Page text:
Jordan is aiming to build on labour intensive infrastructure projects by promoting investment in “megaprojects”, such as its national railway network and improved grid connections with Saudi Arabia in order to expand job opportunities.
3. Economic Zones and Trade.
The EU’s relaxation of “rules of origin” requirements for imports from Jordan – benefiting some 52 economic products in eighteen designated development zones - is an important step in promoting investment and supporting both Syrian and Jordanian employment. The only condition for firms benefiting from this initiative is that at least fifteen per cent of their workforce should be Syrian, and that proportion should then rise to 25 per cent after two years.
In Gaziantep, Turkey, the Chamber of Industry and the Gaziantep Metropolitan Municipality are planning to construct an industrial zone which could employ as many as 150,000 Turks and Syrian refugees.
In Lebanon, industrial zones are planned by the Ministry of Industry with the technical support of UNIDO. Syrian entrepreneurs could be accommodated in these zones.
In Egypt, Syrian-owned businesses have utilized unused space in existing industrial parks, and are reported to be flourishing and employing Egyptian workers.
Despite this considerable progress, challenges remain, as highlighted in the report:
• Weak economic growth. An underlying challenge for employment creation in the six countries is slow, or negative, economic growth. Syria’s economy has been devastated by the ongoing conflict, with an estimated two-thirds of GDP lost, and neighboring economies are under significant pressure.
• Informality. Economies in the subregion have high levels of informality in the labor market. Before the crisis, for example, the informal economy accounted for 69 per cent of new jobs in Syria from 2001 to 2007, and for 75 per cent of new labor market entrants in Egypt between 2000 and 2005.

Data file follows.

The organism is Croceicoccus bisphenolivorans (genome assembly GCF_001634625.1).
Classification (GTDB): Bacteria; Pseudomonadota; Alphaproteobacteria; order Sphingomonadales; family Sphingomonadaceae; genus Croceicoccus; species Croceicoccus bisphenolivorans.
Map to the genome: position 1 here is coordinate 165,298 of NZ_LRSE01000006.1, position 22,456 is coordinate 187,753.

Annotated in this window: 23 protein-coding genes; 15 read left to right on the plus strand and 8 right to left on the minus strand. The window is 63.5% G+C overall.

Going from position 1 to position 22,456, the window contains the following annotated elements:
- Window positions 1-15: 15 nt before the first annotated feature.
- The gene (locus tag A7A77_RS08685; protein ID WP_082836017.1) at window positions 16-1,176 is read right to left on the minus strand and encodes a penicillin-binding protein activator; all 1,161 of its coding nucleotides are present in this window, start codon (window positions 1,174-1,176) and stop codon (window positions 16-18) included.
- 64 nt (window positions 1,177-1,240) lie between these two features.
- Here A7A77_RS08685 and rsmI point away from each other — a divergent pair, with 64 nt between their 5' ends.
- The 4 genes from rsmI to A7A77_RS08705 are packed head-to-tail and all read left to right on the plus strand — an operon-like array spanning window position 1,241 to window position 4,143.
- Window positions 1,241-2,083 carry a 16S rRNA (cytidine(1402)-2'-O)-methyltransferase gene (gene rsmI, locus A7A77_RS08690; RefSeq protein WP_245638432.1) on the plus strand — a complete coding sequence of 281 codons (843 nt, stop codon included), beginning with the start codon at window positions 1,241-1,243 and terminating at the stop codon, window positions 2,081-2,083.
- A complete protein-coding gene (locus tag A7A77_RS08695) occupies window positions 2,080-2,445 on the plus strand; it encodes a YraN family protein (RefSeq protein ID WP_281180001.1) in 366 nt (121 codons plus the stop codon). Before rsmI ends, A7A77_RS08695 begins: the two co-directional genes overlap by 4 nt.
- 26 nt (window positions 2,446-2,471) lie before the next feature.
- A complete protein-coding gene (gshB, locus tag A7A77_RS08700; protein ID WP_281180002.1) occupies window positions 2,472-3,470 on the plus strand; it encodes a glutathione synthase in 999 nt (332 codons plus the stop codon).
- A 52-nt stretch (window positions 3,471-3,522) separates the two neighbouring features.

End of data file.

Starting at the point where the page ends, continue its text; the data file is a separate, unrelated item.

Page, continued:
• Labor market mismatch. A disconnect between the training and the experience of labor market entrants and the actual needs of the labor market is another long-standing challenge. In addition, youth seeking to enter the labor market often have expectations which do not align with labor market realities.
Other important challenges include insufficient access to investment and financing, burdensome business rules and regulations, and, in some cases, export disruption.
The report identifies a number of recommendations to improve support for job and livelihood creation in the region:
First, strengthening the existing national private sectors – and in particular the medium and large firms which have been the primary source of job creation – is likely to be the quickest path to create sustainable economic opportunities.
Second, the UN partnership on these issues needs to be stronger and more cohesive to provide a better co-ordinating platform for international efforts and impact. UN support to livelihoods remains fragmented, limited in scale, and underfunded. Further integration will create the required critical mass of knowledge and capacities to expand livelihoods opportunities to contribute to meeting the London’s targets.
Following the multi-country economic opportunity assessment, UNDP, WFP, ILO, FAO, UNHABITAT, and IOM have agreed to discuss bringing the UN’s efforts together in an integrated UN partnership for employment generation and livelihoods across the six countries. We look forward to advancing this goal together with host governments and other development partners, banks, and organizations in the coming months to ensure the maximum efficiency of our efforts and resource use.
Third, generating large-scale employment will require more strategic and co-ordinated use of the existing scattered, short-term emergency employment initiatives, alongside the creation of sustainable economic opportunities.
Fourth, financing infrastructure construction and repair should be a crucial component of the crisis response, as it creates short-term economic opportunities for both host community nationals and refugees. Appropriately designed infrastructure projects can also support the expansion of longer-term economic opportunities.
In closing, let me thank WFP and ILO for their major support to UNDP on the jobs report, and also acknowledge UNDP’s strong partnership with UNCHR through the Regional Refugee and Resilience (3RP) initiative from its outset.